Memory Allocation Overhead:

Allocating CPU memory: Allocating memory to be accessed by the CPU is most often accomplished using the C standard library function malloc. An alternative approach is to use CUDA's cudaMallocHost function, which provides page-locked memory that provides higher transfer throughput between CPU and GPU memory. The increase in throughput using memory allocated by cudaMallocHost is about 2.4x on Barracuda10, 2.0x on Barracuda04, and 1.5x on Barracuda01. See Memory Transfer Overhead for more details.

Figure 1 below shows the amount of time taken by each function per allocation as the amount of memory allocated per request increases, as measured on Barracuda10. The time per call to malloc is less than 0.1 microseconds for small allocations. This time steadily increases from 512 B up to 4 KB, where it remains relatively constant at about 1 to 2 microseconds.

Unfortunately, allocating memory using cudaMallocHost is significantly more expensive than using malloc. The time per call to cudaMallocHost remains relatively constant at approximately 2,300 microseconds per call until around 1 MB, where it starts increasing. At the largest memory size of 512 MB, cudaMallocHost takes an incredible 61 milliseconds. Overall, cudaMallocHost is anywhere from three to five orders of magnitude slower than malloc.

Allocating GPU memory: Allocating memory to be accessed by the GPU is most often accomplished using the CUDA function cudaMalloc. There are alternatives, such as cudaMallocPitch and cudaMallocArray, but they are not explored here; we would not expect them to be any faster than cudaMalloc. Figure 1 shows the time taken by cudaMalloc per allocation. The time per call is relatively constant at slightly less than 1 microsecond for memory sizes less than 256 bytes. There is a significant increase between 2 KB and 4 KB, and then a relatively constant overhead of about 50 microseconds up to 512 KB. Above 512 KB, the overhead increases significantly, up to 12.5 milliseconds at 512 MB. Overall, cudaMalloc is about one and a half orders of magnitude slower than malloc for memory sizes less than 4 MB. Above 4 MB, cudaMalloc is two to four orders of magnitude slower than malloc.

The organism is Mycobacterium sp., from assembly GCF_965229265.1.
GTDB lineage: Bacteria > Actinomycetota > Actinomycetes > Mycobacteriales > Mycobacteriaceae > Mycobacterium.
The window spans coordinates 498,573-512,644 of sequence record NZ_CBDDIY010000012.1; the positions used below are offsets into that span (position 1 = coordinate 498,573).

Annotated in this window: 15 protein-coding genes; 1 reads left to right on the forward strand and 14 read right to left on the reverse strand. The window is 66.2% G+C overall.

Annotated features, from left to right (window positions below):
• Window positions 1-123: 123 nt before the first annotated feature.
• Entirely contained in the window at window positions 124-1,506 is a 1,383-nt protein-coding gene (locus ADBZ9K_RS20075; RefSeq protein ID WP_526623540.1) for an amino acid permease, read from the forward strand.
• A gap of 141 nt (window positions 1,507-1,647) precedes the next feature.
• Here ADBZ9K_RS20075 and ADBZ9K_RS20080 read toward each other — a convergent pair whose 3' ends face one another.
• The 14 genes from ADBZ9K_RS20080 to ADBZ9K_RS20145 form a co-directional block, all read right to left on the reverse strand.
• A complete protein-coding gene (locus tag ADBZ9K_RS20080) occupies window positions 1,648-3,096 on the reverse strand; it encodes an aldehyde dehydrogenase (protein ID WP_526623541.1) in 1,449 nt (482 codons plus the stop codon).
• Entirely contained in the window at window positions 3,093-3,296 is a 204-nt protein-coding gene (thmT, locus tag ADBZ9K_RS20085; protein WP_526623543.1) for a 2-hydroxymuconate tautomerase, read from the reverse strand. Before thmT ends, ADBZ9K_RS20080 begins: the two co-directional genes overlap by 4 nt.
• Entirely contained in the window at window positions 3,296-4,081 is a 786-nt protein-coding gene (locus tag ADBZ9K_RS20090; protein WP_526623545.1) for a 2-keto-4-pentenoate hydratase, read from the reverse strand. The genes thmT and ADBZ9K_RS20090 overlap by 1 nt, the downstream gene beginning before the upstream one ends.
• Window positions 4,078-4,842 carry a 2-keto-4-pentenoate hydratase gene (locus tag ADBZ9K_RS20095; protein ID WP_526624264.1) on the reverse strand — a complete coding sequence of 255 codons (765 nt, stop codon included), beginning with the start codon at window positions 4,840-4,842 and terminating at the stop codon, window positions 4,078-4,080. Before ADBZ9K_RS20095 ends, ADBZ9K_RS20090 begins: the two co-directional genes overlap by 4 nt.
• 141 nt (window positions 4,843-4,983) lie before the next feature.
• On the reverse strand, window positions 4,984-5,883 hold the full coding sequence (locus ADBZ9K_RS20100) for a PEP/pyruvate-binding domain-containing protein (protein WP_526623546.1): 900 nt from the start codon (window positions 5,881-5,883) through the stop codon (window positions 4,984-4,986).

Figure 1: Time per allocation as a function of the number of bytes allocated per call. Note the logarithmic scales.


As expected, Figure 2 shows that the allocation time per byte decreases as the number of bytes per call increases.


Figure 2: Allocation time per byte as a function of the number of bytes allocated per call. Note the logarithmic scales.


Memory Deallocation Overhead:

Each memory allocation function has an equivalent deallocation function: free for malloc, cudaFree for cudaMalloc, and cudaFreeHost for cudaMallocHost. Figure 3 below shows the time per call to each deallocation function as the amount of memory freed per call increases. The trends are similar to those in Figure 1. Overall, cudaFreeHost is about three to five orders of magnitude slower than free, while cudaFree is about two to three orders of magnitude slower than free.


Figure 3: Time per deallocation as a function of the number of bytes deallocated per call. Note the logarithmic scales.


Figure 4 shows that, as we would expect, the deallocation time per byte decreases as the number of bytes per call increases.


Figure 4: Deallocation time per byte as a function of the number of bytes freed per call. Note the logarithmic scales.